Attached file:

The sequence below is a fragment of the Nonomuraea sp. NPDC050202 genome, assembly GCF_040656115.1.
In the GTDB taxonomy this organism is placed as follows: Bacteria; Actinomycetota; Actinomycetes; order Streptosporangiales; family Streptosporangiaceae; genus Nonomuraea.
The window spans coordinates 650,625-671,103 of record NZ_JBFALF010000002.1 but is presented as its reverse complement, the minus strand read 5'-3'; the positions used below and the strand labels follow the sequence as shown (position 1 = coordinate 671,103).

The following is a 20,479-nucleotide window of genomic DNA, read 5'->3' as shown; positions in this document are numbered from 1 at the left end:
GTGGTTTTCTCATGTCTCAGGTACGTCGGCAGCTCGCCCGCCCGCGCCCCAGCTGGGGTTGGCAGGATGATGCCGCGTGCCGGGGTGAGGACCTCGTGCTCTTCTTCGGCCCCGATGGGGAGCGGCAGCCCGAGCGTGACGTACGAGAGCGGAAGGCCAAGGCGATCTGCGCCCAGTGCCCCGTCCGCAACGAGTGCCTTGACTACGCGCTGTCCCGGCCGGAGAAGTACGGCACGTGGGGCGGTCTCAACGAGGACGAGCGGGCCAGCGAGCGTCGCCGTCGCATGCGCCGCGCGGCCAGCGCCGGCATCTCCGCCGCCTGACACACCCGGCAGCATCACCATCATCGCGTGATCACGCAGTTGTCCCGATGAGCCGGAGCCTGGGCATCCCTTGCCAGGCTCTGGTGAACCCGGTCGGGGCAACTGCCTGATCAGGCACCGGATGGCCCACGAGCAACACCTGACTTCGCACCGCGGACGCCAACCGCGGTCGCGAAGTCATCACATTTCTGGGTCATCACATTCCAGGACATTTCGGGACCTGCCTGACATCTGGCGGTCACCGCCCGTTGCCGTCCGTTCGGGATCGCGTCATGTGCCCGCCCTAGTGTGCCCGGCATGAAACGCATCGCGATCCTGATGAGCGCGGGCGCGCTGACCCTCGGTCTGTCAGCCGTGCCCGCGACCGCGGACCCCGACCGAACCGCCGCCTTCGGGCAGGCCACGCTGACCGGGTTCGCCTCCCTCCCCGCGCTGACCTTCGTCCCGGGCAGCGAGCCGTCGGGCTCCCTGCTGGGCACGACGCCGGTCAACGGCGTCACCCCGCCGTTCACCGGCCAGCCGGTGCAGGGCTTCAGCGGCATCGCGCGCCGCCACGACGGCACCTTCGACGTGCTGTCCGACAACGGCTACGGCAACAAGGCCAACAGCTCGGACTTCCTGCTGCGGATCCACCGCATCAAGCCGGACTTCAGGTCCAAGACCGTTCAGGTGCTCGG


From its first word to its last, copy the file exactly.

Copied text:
The sequence below is a fragment of the Nonomuraea sp. NPDC050202 genome, assembly GCF_040656115.1.
In the GTDB taxonomy this organism is placed as follows: Bacteria; Actinomycetota; Actinomycetes; order Streptosporangiales; family Streptosporangiaceae; genus Nonomuraea.
The window spans coordinates 650,625-671,103 of record NZ_JBFALF010000002.1 but is presented as its reverse complement, the minus strand read 5'-3'; the positions used below and the strand labels follow the sequence as shown (position 1 = coordinate 671,103).

The following is a 20,479-nucleotide window of genomic DNA, read 5'->3' as shown; positions in this document are numbered from 1 at the left end:
GTGGTTTTCTCATGTCTCAGGTACGTCGGCAGCTCGCCCGCCCGCGCCCCAGCTGGGGTTGGCAGGATGATGCCGCGTGCCGGGGTGAGGACCTCGTGCTCTTCTTCGGCCCCGATGGGGAGCGGCAGCCCGAGCGTGACGTACGAGAGCGGAAGGCCAAGGCGATCTGCGCCCAGTGCCCCGTCCGCAACGAGTGCCTTGACTACGCGCTGTCCCGGCCGGAGAAGTACGGCACGTGGGGCGGTCTCAACGAGGACGAGCGGGCCAGCGAGCGTCGCCGTCGCATGCGCCGCGCGGCCAGCGCCGGCATCTCCGCCGCCTGACACACCCGGCAGCATCACCATCATCGCGTGATCACGCAGTTGTCCCGATGAGCCGGAGCCTGGGCATCCCTTGCCAGGCTCTGGTGAACCCGGTCGGGGCAACTGCCTGATCAGGCACCGGATGGCCCACGAGCAACACCTGACTTCGCACCGCGGACGCCAACCGCGGTCGCGAAGTCATCACATTTCTGGGTCATCACATTCCAGGACATTTCGGGACCTGCCTGACATCTGGCGGTCACCGCCCGTTGCCGTCCGTTCGGGATCGCGTCATGTGCCCGCCCTAGTGTGCCCGGCATGAAACGCATCGCGATCCTGATGAGCGCGGGCGCGCTGACCCTCGGTCTGTCAGCCGTGCCCGCGACCGCGGACCCCGACCGAACCGCCGCCTTCGGGCAGGCCACGCTGACCGGGTTCGCCTCCCTCCCCGCGCTGACCTTCGTCCCGGGCAGCGAGCCGTCGGGCTCCCTGCTGGGCACGACGCCGGTCAACGGCGTCACCCCGCCGTTCACCGGCCAGCCGGTGCAGGGCTTCAGCGGCATCGCGCGCCGCCACGACGGCACCTTCGACGTGCTGTCCGACAACGGCTACGGCAACAAGGCCAACAGCTCGGACTTCCTGCTGCGGATCCACCGCATCAAGCCGGACTTCAGGTCCAAGACCGTTCAGGTGCTCGG